Greiten’s tax commission releases findings

In January of this year, Governor Eric Greitens issued an executive order establishing the Committee on Simple, Fair and Low Taxes.  The mission of the committee was to review the state’s tax code and tax credit system and to produce a report and recommendations by June 30, 2017.

The committee, which was comprised of ten members appointed by the Governor, Speaker of the House and President Pro Tem, began meeting in February and held a series of town halls to gather information and input from Missourians.

The full report can be read here and a summary of the report’s recommendations are below.

Missouri Works

As the state’s number one incentive tool for expansion and retention, this program helps businesses access capital through withholdings or tax credits to embark on facility expansions and create jobs.  This program can also help businesses purchase equipment to maintain its facility in Missouri.


  • The Committee recommends maintaining current funding levels.  There is no annual limit on the retained withholding taxes.  Tax credits issued for the program are capped at $116 million annually.
  • The Committee recommends removing the distinction within Missouri Works Training between “new” and “retained” jobs.  Incentives would now be considered for all jobs seeking training assistance.
  • The Committee recommends giving the Director of the Department of Economic Development the discretion to deny an application for a project that does not have a positive fiscal return as measured by a REMI analysis.  Discretion would also be granted to deny applications for projects that fail the “but for” test – where the jobs would be created without the incentives.  Finally, discretion would be granted to deny an application for a project that could not reasonably be brought to fruition.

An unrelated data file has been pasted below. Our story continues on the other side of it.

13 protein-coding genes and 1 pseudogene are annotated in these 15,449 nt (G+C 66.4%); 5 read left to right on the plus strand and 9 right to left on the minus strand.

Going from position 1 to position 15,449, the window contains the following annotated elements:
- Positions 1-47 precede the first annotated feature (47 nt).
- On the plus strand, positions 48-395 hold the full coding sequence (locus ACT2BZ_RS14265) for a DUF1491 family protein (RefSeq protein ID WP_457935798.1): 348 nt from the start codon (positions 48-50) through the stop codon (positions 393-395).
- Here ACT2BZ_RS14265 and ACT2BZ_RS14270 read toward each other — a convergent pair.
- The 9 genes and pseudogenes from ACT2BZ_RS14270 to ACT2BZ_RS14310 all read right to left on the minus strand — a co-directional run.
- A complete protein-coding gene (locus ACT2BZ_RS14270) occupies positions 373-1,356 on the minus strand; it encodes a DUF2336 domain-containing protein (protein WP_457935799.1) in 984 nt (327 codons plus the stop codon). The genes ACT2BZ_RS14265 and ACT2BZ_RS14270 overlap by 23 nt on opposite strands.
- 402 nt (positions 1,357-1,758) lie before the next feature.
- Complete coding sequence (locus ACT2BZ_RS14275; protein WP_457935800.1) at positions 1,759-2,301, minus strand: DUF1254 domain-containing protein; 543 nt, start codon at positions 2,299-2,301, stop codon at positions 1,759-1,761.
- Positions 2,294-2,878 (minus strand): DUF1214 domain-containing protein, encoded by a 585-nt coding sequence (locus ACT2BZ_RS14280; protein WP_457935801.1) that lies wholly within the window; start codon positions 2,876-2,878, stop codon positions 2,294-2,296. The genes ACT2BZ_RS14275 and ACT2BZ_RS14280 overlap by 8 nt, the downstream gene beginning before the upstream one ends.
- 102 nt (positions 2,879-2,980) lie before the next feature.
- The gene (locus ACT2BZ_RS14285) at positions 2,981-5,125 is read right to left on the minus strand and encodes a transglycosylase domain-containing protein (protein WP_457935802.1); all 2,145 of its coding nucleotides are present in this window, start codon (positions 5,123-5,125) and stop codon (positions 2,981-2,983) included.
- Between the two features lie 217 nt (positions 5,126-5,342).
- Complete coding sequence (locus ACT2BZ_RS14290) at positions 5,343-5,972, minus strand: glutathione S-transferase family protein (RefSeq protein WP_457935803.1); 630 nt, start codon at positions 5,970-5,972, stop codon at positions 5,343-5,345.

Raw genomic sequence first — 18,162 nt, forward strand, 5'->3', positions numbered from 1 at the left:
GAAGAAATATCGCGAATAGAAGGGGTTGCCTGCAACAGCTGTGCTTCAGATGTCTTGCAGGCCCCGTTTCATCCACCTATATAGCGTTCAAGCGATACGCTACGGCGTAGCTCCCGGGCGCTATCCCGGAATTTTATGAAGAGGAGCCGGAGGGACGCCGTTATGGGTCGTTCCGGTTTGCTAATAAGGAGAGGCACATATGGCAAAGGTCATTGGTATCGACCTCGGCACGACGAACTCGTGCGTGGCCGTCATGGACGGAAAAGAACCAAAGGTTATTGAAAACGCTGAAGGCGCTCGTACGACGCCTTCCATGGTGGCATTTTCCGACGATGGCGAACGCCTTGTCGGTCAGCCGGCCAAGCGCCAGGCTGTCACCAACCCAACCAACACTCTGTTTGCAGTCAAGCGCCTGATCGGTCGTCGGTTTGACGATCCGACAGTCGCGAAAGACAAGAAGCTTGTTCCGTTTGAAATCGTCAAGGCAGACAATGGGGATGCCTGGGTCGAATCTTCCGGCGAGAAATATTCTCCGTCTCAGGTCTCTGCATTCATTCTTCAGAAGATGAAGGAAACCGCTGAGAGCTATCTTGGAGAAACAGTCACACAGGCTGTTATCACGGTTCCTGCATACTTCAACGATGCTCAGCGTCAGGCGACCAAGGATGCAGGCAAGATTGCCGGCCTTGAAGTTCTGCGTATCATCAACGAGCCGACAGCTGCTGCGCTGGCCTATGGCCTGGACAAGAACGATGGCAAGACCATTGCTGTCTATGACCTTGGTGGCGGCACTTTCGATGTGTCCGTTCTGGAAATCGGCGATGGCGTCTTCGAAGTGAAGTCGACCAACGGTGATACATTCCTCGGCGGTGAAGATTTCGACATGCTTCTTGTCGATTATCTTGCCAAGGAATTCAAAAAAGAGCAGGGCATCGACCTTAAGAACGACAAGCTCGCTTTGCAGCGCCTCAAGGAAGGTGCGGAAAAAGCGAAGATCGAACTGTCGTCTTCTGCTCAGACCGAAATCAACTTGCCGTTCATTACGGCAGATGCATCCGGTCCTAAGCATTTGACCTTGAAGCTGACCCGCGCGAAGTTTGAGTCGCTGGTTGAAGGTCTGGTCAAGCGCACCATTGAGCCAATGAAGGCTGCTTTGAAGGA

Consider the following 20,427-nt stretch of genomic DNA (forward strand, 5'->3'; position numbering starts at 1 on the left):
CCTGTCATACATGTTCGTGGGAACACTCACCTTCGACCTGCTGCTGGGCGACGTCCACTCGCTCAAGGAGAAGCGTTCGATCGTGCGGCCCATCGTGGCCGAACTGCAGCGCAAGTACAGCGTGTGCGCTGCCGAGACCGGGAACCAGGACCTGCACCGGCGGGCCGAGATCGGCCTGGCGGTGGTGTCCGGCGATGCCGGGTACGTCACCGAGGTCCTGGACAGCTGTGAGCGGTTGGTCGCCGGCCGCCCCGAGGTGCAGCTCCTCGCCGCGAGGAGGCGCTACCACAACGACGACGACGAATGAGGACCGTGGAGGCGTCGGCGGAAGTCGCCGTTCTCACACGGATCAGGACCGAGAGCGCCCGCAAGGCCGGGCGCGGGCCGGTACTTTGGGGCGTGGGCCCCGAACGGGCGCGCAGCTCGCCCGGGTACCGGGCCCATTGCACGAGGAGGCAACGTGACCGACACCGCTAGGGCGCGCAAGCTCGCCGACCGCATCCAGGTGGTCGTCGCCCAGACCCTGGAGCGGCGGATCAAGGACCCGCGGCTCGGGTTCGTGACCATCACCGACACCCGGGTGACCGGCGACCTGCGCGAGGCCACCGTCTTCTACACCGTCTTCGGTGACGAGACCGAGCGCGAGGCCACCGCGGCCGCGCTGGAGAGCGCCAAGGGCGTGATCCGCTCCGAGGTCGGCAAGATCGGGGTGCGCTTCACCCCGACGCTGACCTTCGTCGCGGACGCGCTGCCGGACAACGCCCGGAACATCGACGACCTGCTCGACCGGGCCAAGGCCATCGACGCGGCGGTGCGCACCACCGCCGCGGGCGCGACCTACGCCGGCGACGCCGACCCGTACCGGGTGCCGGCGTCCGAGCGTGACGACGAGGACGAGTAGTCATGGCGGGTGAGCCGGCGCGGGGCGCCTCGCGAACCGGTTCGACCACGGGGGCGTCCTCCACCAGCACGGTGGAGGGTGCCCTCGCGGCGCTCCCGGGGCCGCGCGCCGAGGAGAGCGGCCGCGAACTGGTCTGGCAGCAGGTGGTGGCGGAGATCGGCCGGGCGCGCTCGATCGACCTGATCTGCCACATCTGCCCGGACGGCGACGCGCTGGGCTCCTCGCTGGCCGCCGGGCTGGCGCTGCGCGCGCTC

• The Department would have 5 days to issue a rejection of an application.

Low Income Housing Tax Credit

Missouri’s Low-Income Housing Tax Credit (LIHTC) is designed to supplement the federal LIHTC and provides a state tax credit to investors in affordable housing.  The LIHTC can be used each year for 10 years and is allocated to the owner of an affordable housing development.  Tax credits must be used for new construction, rehabilitation, or acquisition and rehabilitation.


  • The Committee recommends restructuring the program as a “soft loan” instead of a tax credit. The loans could be repaid, extended, or forgiven as needed to complete a project.
  • The program would have a $50 million annual cap.  The program issued $101 million in tax credits in Fiscal Year 2016.
  • The Committee recommends the creation of a tax credit clearing house to buy up existing tax credits from this program.
  • The Committee recommends that this program’s funding be subject to the annual appropriations process of the General Assembly.

Historic Preservation Tax Credit

This program incentivizes developers to maintain the integrity of Missouri’s historic buildings, giving them new life.


  • The Committee recommends combining the Historic Preservation tax credit program with the Brownfield Remediation tax credit program.
  • The combined program would have a $50 million annual cap.  The annual cap for the Historic Preservation program is currently $140 million. The Brownfield Remediation program does not currently have a cap.  That program issued approximately $10 million in tax credits in Fiscal Year 2016.
  • The Committee recommends that this program’s funding be subject to the annual appropriations process of the General Assembly.

Greitens OKs budget, withholding $251mm

Late Friday afternoon Governor Eric Greitens signed Missouri’s nearly $28billion fiscal year 2018 budget into law.  At the same time, he announced he would be withholding $251 million to help balance the budget, as revenue has not grown as quickly as expected.  Fiscal Year 2018 begins July 1.